Saturday, October 24, 2015

Month of Horror Blind Spots: House on Haunted Hill (1959 version)


I'm taking this October to finally get around to checking out those movies/genres I've neglected up until now.  I call these my horror blind spots, and it's time for me to finally give them a look. 

Warning:  Although the movies that I watched for Vincent Price week are literally decades old, I suppose that I should still give you a heads up that this review has some pretty heavy spoilers.  You've been warned! 

OK, so my vacation came up a lot faster than I thought it would, so in getting ready for it I didn't have much time to dedicate to my Vincent Price week.  So it's with my apologies to one of the late masters that I present this past-due, truncated version.

Instead of getting in three movies, I was only able to catch two Vincent Price flicks, The House on Haunted Hill and The FlyHouse of Wax gets short shrift because Netflix apparently decided to drop a ton of horror movies in October, and I'm too cheap to rent it.

We'll start with House on Haunted Hill, a 1959 horror/mystery directed by William Castle, who you may remember as the man who mastered gimmick marketing in the 1950s, such as insuring audience members for $1000 lest they die of fright during a movie, or the vibrating chair gag he created for another Vincent Price vehicle, The TinglerHouse on Haunted Hill has a fairly straight-forward premise, with Price's Frederick Loren inviting 5 seemingly random guests to spend one night at an allegedly haunted house for a party that he and his wife are throwing.  Every guest that stays the night will receive $10,000, as long as they are alive to collect it.

This simple premise, however, serves what turns out to be a very convoluted scheme...actually, TWO very convoluted schemes.  Loren's wife Annabelle attempts to manipulate the guests into fearing Loren so much that they will shoot him with one of the .45 caliber guns given as "party favors."  At the same time, Loren manipulates the guests to his own end, making them believe that one of them had in fact killed him, and then faking an attack by his skeleton to coerce Annabelle into a tank of acid.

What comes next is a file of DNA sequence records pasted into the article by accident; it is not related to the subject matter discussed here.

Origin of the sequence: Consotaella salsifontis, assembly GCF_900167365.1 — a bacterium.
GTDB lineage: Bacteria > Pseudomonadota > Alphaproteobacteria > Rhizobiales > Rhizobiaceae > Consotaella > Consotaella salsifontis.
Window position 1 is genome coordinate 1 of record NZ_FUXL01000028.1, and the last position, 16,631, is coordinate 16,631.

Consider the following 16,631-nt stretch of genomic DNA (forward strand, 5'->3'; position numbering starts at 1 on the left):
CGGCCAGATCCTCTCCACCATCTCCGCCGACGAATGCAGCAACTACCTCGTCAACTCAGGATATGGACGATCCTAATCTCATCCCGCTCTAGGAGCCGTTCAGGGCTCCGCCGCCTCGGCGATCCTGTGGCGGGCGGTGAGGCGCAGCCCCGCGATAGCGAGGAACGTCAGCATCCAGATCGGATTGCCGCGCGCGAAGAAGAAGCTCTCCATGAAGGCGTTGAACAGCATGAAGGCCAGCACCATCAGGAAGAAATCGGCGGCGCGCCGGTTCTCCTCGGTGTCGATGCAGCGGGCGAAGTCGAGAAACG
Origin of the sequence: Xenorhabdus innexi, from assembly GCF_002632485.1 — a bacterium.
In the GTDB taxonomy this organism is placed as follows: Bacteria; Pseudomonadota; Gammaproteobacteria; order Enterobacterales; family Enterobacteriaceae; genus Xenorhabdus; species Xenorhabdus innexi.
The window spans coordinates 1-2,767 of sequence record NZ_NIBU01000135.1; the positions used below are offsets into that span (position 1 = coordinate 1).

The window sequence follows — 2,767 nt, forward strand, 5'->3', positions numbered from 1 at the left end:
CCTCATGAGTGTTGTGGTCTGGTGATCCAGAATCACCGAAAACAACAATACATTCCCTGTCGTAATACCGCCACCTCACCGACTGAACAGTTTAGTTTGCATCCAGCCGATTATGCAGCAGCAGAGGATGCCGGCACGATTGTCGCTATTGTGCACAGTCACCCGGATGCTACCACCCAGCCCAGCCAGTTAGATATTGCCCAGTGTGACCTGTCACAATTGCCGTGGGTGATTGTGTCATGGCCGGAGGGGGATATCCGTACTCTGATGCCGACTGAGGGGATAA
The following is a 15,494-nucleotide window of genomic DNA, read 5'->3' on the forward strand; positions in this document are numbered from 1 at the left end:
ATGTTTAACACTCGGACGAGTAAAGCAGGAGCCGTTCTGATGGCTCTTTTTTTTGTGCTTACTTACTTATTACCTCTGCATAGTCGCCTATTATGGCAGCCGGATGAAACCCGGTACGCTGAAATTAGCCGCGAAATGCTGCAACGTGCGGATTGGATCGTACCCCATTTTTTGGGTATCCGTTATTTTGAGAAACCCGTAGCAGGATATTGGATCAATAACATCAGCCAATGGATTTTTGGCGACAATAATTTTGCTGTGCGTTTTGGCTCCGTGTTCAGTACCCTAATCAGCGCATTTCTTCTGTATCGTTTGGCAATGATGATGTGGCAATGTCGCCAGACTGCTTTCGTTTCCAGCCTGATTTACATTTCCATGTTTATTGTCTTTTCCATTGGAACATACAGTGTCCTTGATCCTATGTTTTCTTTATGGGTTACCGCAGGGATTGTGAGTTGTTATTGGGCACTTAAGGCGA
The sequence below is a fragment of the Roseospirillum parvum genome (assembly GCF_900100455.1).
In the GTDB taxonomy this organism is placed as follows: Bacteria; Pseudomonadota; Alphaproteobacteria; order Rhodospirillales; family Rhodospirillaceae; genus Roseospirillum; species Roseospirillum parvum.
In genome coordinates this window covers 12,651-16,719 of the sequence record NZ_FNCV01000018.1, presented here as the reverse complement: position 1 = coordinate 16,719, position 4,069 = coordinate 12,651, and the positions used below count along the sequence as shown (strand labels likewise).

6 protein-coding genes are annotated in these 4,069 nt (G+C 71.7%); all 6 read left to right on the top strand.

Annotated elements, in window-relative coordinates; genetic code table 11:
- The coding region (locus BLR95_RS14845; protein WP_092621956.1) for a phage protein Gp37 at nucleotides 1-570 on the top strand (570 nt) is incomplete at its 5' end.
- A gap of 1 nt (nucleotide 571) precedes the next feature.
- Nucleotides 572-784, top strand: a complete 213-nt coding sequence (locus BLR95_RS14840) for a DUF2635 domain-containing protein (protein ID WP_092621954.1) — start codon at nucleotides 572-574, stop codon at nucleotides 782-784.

For me, there are a lot of holes in this plot and a some things that don't quite make sense (wouldn't Annabelle have sensed something was up when Loren invited Dr. Trent, her lover and fellow plotter?).  However, I should note at this juncture that I fell asleep for 15-20 minutes of the movie, so I had to infer quite a bit from the ending as well as a perusal of the Wikipedia plot summary.  Is this unprofessional?  Yes.  But I'm not getting paid for this so technically, I'm not a professional.  For those of you reading this, you get what you pay for. 

I'll also admit that my falling asleep wasn't entirely the movie's fault, as I have the sleep patterns of a 72-year-old Floridian retiree, so I should have known better than to start a movie after 11pm on a weeknight.  However, I also think that I may have gotten more enjoyment out of this movie when it came out in theaters.  There, Castle would have deployed his latest gimmick, a glow-in-the-dark skeleton called "Emergo" that theaters would release during a faked black-out.  There's a reason some of these movies relied on such gimmicks: they're kind of hokey.

Perhaps more interesting than the movie itself, however, is the subtext of class politics.  David Skal discusses this in his book The Monster Show:  A Cultural History of Horror.  Skal claims that House offers "an American microcosm of haves and have-nots" with Price's eccentric millionaire "exerting malign influence over his guests."  Most of the guests are there explicitly attending the party because they desperately need the money, and they have no idea they are acting as pawns for a murderous game between two wealthy sociopaths.

As a whole, I think House on Haunted Hill works better for me when viewed as a piece of horror history rather than a movie I'd watch just for pure enjoyment.  I'll always enjoy watching Price act like a smarmy bastard, but I've seen movies where he's done that in more of an enjoyable movie, such as Roger Corman's Masque of the Red Death.  I think if I watch House on Haunted Hill again, I'll want it to be in a group, preferably with access to a giant skeleton that can be dropped into the room.


Further Reading:

Skal, David.  The Monster Show:  A Cultural History of Horror.  New York:  W.W. Norton &
           Company, 1993.

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